While Succession showrunner Jesse Armstrong is also the writer behind The Thick of It and In the Loop, which skewered the world of politics, Succession has more in common with his previous show Peep Show than anything else. Peep Show, starring David Mitchell and Robert Webb, was a comedy series about two roommates who are so obnoxious that only they can really stand to be around each other. You might think that this show would have limited returns in terms of laughs, but Armstrong and his collaborator Sam Bain always found new depth to those characters, new ways they could debase themselves and alienate the people around them. 

In Peep Show, Mark accidentally gets engaged to his on-again, off-again girlfriend Sophie, played with a fitful nervousness by Olivia Coleman. A worse show would have the characters pull out before the wedding. Peep Show actually makes you watch as they plan and have a ceremony despite knowing they don’t even like each other. By the time Mark and Sophie both say “I do” while openly weeping, the melodrama feels once again renewed. Peep Show asked its audience to watch as two people ruined their life out of embarrassment. Nothing really happened from episode to episode, except piling on the dread as these two characters aimlessly drifted towards this inevitable conclusion.

Some of these plot points wouldn’t be out of place on Succession, which ultimately is about watching bad people get much worse. Things happen constantly on Succession, actually, but not on the way things happened on Game of Thrones. There are no twists or turns. Allegiances won't turn on a dime. Succession isn’t truly a show about people making power plays—it’s about watching the humanity slowly get sucked out of people. Things happen in the sense that characters are given choices to be better but instead dig in their heels. Just like Mark and Sophie, there is an inevitable end, visible in how Logan Roy behaves and treats his children, that each Roy is in denial about. None of them want to be their father, but every episode is a lesson in how futile that desire is in the world they want to live in.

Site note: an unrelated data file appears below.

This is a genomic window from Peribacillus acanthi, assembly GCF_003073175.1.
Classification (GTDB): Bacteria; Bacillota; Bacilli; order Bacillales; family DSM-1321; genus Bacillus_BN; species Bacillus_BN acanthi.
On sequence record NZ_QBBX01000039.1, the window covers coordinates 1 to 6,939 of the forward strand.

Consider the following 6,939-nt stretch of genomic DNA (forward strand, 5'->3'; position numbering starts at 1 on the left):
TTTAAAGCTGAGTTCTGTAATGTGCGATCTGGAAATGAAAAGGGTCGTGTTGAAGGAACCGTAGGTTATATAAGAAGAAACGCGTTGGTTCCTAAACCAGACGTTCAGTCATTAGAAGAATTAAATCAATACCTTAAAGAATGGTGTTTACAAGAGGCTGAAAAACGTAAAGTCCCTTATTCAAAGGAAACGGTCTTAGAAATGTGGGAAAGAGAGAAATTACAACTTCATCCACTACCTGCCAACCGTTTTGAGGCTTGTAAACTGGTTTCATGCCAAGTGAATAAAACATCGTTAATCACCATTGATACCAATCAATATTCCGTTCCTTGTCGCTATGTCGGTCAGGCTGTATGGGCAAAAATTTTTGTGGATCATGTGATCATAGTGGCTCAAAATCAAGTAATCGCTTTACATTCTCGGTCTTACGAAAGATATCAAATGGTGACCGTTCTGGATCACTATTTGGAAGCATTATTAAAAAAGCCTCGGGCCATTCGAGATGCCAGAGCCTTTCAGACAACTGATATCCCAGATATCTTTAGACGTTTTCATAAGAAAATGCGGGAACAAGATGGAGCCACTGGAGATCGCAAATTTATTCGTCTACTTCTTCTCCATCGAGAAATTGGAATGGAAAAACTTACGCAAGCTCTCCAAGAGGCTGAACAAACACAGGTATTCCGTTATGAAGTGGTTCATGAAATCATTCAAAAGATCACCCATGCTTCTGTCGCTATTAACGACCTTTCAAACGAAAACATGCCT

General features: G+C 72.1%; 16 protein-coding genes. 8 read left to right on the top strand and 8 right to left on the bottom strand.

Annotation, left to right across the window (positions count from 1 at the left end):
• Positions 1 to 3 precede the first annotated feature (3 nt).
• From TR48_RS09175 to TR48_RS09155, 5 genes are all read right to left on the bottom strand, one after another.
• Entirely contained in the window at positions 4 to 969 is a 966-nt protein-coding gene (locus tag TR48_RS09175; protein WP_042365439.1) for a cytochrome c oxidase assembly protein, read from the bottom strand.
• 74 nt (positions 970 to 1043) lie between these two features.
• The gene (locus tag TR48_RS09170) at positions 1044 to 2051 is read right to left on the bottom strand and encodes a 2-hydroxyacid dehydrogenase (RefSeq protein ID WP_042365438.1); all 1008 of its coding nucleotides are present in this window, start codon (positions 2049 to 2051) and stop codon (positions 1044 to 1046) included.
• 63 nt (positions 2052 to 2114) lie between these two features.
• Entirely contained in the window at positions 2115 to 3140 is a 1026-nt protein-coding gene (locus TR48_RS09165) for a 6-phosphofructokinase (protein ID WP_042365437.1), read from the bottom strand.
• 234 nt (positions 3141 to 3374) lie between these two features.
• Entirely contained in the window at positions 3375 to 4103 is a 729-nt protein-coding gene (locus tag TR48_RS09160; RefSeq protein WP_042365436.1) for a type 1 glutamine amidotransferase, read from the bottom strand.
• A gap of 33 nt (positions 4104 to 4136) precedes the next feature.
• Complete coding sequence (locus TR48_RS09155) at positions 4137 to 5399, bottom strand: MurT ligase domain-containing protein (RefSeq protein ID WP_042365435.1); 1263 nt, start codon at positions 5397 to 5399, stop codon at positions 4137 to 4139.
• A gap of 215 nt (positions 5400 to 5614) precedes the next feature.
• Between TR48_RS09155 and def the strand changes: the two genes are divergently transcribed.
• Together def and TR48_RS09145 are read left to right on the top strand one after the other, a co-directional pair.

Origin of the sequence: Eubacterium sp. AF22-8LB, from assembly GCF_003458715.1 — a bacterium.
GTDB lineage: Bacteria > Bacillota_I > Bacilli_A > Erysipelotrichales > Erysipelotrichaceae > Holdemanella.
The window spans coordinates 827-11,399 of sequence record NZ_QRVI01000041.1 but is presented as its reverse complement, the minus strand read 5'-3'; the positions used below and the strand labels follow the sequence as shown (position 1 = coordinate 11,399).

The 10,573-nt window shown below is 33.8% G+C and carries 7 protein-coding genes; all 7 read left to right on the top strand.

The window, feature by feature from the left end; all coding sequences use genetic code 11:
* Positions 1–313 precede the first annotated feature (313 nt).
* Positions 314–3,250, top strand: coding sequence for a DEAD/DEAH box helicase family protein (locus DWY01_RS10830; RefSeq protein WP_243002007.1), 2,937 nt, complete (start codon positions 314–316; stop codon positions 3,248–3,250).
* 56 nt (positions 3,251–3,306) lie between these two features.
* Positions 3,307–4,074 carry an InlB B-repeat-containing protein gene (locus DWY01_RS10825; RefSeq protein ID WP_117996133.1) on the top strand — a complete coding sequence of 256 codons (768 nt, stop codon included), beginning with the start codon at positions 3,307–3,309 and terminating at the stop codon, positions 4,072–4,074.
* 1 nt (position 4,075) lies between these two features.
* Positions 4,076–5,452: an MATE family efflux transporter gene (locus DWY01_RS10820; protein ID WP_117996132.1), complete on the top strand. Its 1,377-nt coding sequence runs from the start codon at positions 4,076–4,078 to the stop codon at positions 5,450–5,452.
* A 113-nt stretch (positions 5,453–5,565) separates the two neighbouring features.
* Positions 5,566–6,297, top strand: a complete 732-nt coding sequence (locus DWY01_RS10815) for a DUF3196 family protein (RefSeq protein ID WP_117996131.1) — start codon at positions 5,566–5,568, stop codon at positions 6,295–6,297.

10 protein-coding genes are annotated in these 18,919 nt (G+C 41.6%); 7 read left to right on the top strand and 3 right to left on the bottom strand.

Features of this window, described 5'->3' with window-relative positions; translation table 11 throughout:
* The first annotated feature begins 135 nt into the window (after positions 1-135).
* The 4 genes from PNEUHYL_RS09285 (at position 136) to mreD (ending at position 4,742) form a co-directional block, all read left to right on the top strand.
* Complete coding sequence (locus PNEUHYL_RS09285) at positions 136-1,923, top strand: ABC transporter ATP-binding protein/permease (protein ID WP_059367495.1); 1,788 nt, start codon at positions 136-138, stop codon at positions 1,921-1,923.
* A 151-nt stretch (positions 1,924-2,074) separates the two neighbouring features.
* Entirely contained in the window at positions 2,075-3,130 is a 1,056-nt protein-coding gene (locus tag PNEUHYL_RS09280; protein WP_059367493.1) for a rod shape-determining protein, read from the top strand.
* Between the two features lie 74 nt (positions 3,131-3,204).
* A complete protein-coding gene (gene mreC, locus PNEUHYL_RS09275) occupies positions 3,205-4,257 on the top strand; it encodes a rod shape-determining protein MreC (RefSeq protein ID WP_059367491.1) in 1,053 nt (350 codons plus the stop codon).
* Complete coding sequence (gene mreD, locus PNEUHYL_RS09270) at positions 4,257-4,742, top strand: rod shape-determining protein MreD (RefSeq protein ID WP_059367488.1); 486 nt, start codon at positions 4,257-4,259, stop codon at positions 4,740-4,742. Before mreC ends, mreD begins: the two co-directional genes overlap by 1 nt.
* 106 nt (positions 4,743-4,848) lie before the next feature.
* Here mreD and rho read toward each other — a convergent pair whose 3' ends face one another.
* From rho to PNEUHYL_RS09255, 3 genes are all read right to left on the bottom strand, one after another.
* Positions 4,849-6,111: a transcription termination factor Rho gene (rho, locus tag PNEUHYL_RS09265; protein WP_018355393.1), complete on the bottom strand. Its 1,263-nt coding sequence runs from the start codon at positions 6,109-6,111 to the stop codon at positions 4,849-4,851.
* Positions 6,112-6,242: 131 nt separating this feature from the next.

The show doesn’t have action in the way a Marvel movie has action, but that doesn’t mean it doesn’t have tense scenes that keep you on the edge of your seat. In an earlier episode this season, Kendall and Logan, at that point in time in the middle of a legal fight that could end either or both of them and multi-billion dollar company in the process, meet with one of their investors, played by Adrien Brody. Kendall and Logan are enemies, but they both need his support. After they reach a shaky understanding, they take a walk on the beach, and Logan, the old king of a media empire, can’t keep up. It’s only a walk on the beach, and he could easily take a seat or a drink of water, but to do so in front of his investor would be giving a sign that the king is weak and can be taken down by his enemies. It is just a walk on the beach with some dialogue, but if you accept Succession on its own terms, it is just as tense as the Red Wedding.  

If Succession is spinning its wheels as a show, it’s because the characters by their nature are circling the drain. There may not be a lot of forward motion for the overarching plot in each episode, but each new interaction between these characters broaden and deepen exactly how and why they keep hurting each other. It’s less like watching the Roys race to the top, and more like watching Armstrong paint a portrait. With each new episode, new, horrible details are added to the canvas. I can’t look away.